Gwynn memorial: 'No words for this grief'

Memorial service draws thousands

SAN DIEGO - Thousands gathered at Petco Park Thursday evening to honor San Diego Padres great Tony Gwynn.

The ceremony Thursday night was attended by MLB dignitaries, former teammates and about 23,200 fans. 

“There was never a time that I thought we'd have this particular ceremony here today," said Padres radio broadcaster Ted Leitner, who hosted the memorial.

"There are no words for this grief, I understand that,” an emotional Leitner later added.

The people who knew him best told their personal stories about Gwynn. They all seemed to mention his infectious laugh, which Leitner played from his phone for the crowd. Leitner followed with a story about a prank teammates played on Gwynn while they ate lunch after a game.

"And takes the meat out of his bun, out of the burger, takes the hamburger patty out of there and puts the bun on top of the bun. And Tony doesn't know. He keeps talking, and I'm watching him, and the players are watching him and he keeps eating and he finally realizes... what the.... and the he realized what they had done to him and then he started to laugh and laugh and laugh," Leitner said.

The speakers also included Hall of Famer Reggie Jackson and Gwynn's friend and agent, John Boggs.

"He showed us a template if how to live with dignity," Reggie Jackson said.

"Tony was a very humble man and wasn't big on ceremonies, but I know he's looking down this evening and I'm sure he's very grateful for his outpouring of love," Boggs said.

Former teammate Damian Jackson spoke about Gwynn's love of his family.

"Tony would have been a great dad to have," he said.

"You inspired me to be a better father, and you inspired me to be a better man."

San Diego Mayor Kevin Faulconer also paid tribute to Gwynn, saying, "Tony was more than a baseball player. He was a San Diego icon."

Mark Martinez, San Diego State University head baseball coach, led the crowd in the Aztecs fight song.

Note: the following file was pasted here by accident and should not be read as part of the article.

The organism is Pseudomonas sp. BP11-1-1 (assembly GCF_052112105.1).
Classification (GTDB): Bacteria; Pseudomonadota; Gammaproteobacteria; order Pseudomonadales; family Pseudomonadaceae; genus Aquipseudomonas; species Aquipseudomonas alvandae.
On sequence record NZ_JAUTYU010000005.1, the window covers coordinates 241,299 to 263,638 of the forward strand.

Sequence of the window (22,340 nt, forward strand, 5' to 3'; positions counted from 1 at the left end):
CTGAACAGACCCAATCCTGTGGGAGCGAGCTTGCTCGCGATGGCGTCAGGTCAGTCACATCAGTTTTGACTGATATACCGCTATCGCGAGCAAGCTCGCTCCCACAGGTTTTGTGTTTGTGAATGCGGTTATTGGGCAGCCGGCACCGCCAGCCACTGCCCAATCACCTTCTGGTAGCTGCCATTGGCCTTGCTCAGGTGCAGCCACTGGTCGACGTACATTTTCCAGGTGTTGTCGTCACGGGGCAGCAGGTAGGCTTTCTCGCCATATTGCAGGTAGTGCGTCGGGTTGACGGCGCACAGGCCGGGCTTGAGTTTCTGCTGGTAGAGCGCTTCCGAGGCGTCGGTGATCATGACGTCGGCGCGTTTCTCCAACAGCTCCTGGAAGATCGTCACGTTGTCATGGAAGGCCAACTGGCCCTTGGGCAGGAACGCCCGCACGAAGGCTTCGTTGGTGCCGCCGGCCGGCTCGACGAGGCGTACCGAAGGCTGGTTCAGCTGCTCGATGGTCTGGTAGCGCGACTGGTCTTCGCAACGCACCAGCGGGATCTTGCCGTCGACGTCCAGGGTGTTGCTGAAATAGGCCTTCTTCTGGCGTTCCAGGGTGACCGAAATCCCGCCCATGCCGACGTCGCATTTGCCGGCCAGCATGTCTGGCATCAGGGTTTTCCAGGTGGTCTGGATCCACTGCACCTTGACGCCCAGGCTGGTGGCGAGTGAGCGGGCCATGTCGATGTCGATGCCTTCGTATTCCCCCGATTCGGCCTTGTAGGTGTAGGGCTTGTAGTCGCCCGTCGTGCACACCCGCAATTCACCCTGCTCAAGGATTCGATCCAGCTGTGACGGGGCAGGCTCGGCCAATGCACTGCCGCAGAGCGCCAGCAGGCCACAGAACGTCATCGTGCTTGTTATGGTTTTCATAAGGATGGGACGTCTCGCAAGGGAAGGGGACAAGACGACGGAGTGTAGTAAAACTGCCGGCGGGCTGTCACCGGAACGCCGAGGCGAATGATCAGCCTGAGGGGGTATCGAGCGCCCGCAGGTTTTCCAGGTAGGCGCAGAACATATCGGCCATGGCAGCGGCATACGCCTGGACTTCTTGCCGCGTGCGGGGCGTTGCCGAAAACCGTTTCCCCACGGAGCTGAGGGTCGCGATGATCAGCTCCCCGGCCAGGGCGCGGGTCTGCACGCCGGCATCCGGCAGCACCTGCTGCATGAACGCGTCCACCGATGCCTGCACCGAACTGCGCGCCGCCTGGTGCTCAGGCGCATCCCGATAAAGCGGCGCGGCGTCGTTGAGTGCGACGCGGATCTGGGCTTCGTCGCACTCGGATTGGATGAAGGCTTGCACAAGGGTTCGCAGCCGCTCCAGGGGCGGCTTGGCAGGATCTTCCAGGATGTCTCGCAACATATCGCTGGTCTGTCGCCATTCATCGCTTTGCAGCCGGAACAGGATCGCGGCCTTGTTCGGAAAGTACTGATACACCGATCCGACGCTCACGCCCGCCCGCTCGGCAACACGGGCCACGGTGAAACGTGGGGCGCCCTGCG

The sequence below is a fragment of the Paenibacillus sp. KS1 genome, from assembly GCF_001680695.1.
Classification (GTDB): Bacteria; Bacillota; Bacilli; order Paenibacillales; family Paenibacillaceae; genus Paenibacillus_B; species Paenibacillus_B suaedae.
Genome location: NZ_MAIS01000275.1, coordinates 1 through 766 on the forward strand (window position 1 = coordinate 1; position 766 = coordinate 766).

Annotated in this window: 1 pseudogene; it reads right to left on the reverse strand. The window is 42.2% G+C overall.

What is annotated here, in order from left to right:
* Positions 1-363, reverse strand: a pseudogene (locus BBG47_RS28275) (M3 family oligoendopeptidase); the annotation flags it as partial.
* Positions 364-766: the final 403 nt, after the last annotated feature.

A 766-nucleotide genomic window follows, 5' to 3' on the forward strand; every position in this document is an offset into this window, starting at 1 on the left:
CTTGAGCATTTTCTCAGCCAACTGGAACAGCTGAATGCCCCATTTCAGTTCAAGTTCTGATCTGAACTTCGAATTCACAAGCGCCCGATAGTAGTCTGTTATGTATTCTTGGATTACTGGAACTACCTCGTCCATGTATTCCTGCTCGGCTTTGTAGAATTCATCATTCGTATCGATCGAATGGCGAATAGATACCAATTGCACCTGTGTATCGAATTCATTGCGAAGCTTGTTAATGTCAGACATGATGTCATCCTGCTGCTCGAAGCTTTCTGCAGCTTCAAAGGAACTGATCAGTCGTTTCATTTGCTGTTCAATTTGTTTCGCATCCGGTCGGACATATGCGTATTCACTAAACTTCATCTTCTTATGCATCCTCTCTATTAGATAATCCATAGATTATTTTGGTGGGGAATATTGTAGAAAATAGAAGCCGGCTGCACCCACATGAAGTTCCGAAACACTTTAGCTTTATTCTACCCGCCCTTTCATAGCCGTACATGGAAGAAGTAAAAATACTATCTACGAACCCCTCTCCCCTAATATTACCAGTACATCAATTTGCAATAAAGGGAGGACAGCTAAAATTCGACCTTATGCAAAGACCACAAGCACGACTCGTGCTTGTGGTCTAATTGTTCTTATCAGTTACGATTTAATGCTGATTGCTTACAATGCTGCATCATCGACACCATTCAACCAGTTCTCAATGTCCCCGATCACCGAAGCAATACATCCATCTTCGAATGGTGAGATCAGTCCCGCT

Former Padres closer Trevor Hoffman finished the program, saying, "It was in one of those videos that we heard Tony say, 'Thank you, thank you, thank you,' always being humble, always thanking us. Well it's us that need to be saying thank you to T. Gwynn. Thank you for your Hall of Fame career over 20 years, sharing it with us. Thank you for representing San Diego with such class. And thank you for letting us into your house tonight."

Gwynn's daughter Anicia received a standing ovation as she walked up to the podium. She thanked his fans for the love and support.

"You guys are why my dad loved San Diego so much," she said.

As the ceremony ended, the lights in the park went dark with the spotlight shining on Gywnn's 19 to the sound of "Amazing Grace."

Before Thursday's memorial, the line outside Petco Park featured many styles and colors of the Gwynn Padres jersey, No. 19. What did not vary was the fans' adoration of the Padres right-fielder.

Fan Gene Penabella told 10News, "Tony was classy, humble. He represented San Diego to the fullest."

Dan Bautista agreed with his friend. "Tony was a living icon in the community, not only like on the field."

A handmade sign seemed to sum it up: #19 forever. Betty Abbruscato said Gwynn was all about "family, integrity, loyalty, a great baseball player. We were just talking about we use the words, one-of-a-kind loosely; not with Tony Gwynn. He is one-of-a-kind and always will be."

Generations of fans came to share the celebration. Rod Cruz brought his son Jason. 

"He actually met him, took pictures of him and came here today to tribute to him," said Cruz.

Fans had the chance to see some of Gwynn's Gold Gloves in a display case, along with jerseys, spikes, figurines, baseballs, caps and a Hall of Fame portrait with co-inductee, Cal Ripken Jr.

"We're just really proud we could be here right now and celebrate his life a little bit," said Lauri Berry, who is visiting her brother.

Gwynn died June 16 from oral cancer, a disease he attributed to years of chewing tobacco. He was 54

The 15-time All Star spent his entire 20-year career with the Padres, amassing 3,141 hits and winning eight NL batting titles.

A two-sport star at San Diego State, Gwynn never hid his affection for San Diego and the Padres, embracing his nickname, "Mr. Padre" and declining to leave the team as a free agent on numerous occasions.

After retiring from the Padres following the 2001 season, Gwynn became SDSU's baseball coach.

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